• There’s no provision for ventilation based on sensors of CO2, relative humidity, or any other indoor air components.
  • It has other requirements similar to 62.2 (intermittent ventilation, local exhaust, garage separation, filtration…)

New homes. Having the standard apply only to new homes throws the infiltration credit out the window and leaves existing homes on their own regarding the need for mechanical ventilation. That makes it easier to have a good standard because it isn’t trying to do too many things.

Ventilation rates. Here’s the main formula in the draft BSC standard:

Qv = 0.01 Afloor + 7.5 (Nbr + 1)

To say it in words, the ventilation required (Qv) is 1 cfm for each 100 square feet of conditioned floor area (Afloor) plus 7.5 cfm per person. The number of people is defined as the number of bedrooms (Nbr) plus 1.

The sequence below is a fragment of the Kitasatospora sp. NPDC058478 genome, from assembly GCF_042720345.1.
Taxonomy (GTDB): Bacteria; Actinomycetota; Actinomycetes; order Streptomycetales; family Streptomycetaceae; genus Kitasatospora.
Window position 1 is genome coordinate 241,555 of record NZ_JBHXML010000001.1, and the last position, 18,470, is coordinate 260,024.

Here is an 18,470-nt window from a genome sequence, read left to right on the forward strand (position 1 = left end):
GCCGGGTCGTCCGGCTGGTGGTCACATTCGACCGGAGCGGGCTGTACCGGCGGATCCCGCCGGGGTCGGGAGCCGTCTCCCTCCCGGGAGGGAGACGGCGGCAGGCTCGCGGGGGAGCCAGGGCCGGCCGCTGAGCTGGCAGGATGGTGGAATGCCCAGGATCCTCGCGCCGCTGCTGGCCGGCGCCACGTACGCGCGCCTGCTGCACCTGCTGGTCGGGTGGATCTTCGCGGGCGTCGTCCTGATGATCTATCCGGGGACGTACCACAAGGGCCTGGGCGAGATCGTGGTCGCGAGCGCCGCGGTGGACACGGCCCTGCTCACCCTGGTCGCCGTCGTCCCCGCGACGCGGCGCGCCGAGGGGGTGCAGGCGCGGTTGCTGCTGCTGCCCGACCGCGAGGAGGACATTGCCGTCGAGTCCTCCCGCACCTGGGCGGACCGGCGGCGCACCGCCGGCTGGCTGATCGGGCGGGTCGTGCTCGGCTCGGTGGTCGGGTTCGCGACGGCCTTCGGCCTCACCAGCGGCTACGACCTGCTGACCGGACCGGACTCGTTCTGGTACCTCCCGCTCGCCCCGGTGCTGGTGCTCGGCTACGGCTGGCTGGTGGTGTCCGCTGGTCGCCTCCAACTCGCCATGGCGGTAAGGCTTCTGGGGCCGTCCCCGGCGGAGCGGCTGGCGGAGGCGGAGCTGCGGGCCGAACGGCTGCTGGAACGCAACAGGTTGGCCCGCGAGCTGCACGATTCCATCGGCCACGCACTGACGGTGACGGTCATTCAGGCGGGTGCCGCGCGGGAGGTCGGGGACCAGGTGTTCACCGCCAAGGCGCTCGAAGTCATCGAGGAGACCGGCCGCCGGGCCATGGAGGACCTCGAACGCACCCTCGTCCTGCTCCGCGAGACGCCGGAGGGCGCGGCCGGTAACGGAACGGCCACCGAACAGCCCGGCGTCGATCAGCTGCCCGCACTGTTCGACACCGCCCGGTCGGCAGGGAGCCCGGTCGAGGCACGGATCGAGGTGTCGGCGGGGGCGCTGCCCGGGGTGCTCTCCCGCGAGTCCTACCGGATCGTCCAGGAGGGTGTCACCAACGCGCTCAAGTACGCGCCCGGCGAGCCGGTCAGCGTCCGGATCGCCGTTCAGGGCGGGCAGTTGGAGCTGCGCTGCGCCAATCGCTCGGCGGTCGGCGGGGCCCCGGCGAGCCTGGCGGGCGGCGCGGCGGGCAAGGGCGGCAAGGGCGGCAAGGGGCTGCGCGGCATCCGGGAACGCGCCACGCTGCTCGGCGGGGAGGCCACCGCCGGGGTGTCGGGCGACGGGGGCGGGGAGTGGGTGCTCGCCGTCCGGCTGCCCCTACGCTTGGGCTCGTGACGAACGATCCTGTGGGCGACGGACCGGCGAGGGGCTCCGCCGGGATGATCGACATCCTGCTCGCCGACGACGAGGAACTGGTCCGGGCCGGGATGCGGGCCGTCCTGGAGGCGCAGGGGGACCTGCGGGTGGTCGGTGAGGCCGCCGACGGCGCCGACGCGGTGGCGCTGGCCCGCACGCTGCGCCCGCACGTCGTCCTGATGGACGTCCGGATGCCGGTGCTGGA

This formula is identical to the formula for 62.2-2010. It’s lower than 62.2-2013 because that standard requires:

Qv = 0.03 Afloor + 7.5 (Nbr + 1)

Now that’s not the final result for the BSC ventilation rate because you have to factor in what type of ventilation system is being installed. If it’s a balanced system and the air is distributed, you use the number straight from the formula. If it’s balanced but not distributed (defined as delivering ventilation air to the common area and each bedroom), multiply by 1.25. If it’s not balanced but distributed, you multiply by 1.25. If it’s neither balanced nor distributed, you multiply by 1.5. The table below, from the BSC standard, shows how it works.